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Tovey, The Copts and the translations of the OT and NT

Reader comment on item: "Godless Saracens Threatening Destruction":
in response to reader comment: Explanation of the Holy One of Israel - In Hebrew Terms or Greek?

Submitted by dhimmi no more (United States), Jan 4, 2021 at 15:18


The linguistic landscape in Egypt in late antiquity, and before of the Arab invasion in 642 AD, was as follows: Egyptians spoke their native language the Egyptian language (the script is now called Coptic script which is Greek alphabet with extra 6 consonants for consonants that were not in the Greek alphabet. Translations to Coptic of the OT and NT were made in the five dialects of the language. However, the most important is the Sahidic dialect which is the dialect of Upper Egypt and also the dialect used for writing the books of the "Library of Nag Hammadi" and it is really Classical Coptic.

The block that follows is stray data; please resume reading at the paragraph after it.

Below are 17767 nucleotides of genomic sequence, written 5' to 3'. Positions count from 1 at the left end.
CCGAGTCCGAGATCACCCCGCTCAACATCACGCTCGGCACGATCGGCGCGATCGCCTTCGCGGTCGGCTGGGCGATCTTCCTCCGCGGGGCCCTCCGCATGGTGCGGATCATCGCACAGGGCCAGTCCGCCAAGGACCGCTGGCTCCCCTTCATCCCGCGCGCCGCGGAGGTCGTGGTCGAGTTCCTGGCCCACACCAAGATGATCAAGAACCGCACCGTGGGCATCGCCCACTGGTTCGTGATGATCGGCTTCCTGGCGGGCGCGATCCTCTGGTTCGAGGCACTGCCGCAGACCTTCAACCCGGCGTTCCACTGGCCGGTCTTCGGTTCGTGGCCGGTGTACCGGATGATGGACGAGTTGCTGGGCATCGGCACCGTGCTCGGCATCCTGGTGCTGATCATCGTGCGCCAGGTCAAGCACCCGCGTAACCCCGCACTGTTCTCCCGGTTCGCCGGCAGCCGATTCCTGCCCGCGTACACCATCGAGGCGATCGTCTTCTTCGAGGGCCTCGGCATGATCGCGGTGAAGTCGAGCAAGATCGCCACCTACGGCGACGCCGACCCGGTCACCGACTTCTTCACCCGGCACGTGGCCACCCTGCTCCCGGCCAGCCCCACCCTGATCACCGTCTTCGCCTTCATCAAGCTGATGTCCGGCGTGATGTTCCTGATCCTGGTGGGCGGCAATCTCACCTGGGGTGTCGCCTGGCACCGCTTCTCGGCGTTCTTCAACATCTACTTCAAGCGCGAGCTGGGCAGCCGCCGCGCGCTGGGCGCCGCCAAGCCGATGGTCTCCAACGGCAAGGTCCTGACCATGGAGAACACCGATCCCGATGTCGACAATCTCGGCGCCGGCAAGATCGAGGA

Now, Greek was the language of the government, the educated elite as well as Alexandria. The New Testament was translated from the Greek original (Koine Greek) in the various dialects of the Egyptian language. As for the OT translations to Coptic, the source was the Greek version of the Septuagint (i'm not aware of translations from Hebrew to Egyptian). And there are plenty of fragments as well as complete books that are extant. No doubt that the dry climate helped in protecting the papyri from decay and this is why we have plenty of fragments and complete books.

Egypt also had a significant Syrian presence preserved in today's Deir el-Syrian with the Peshitta both OT and NT already available as early as the late second century AD


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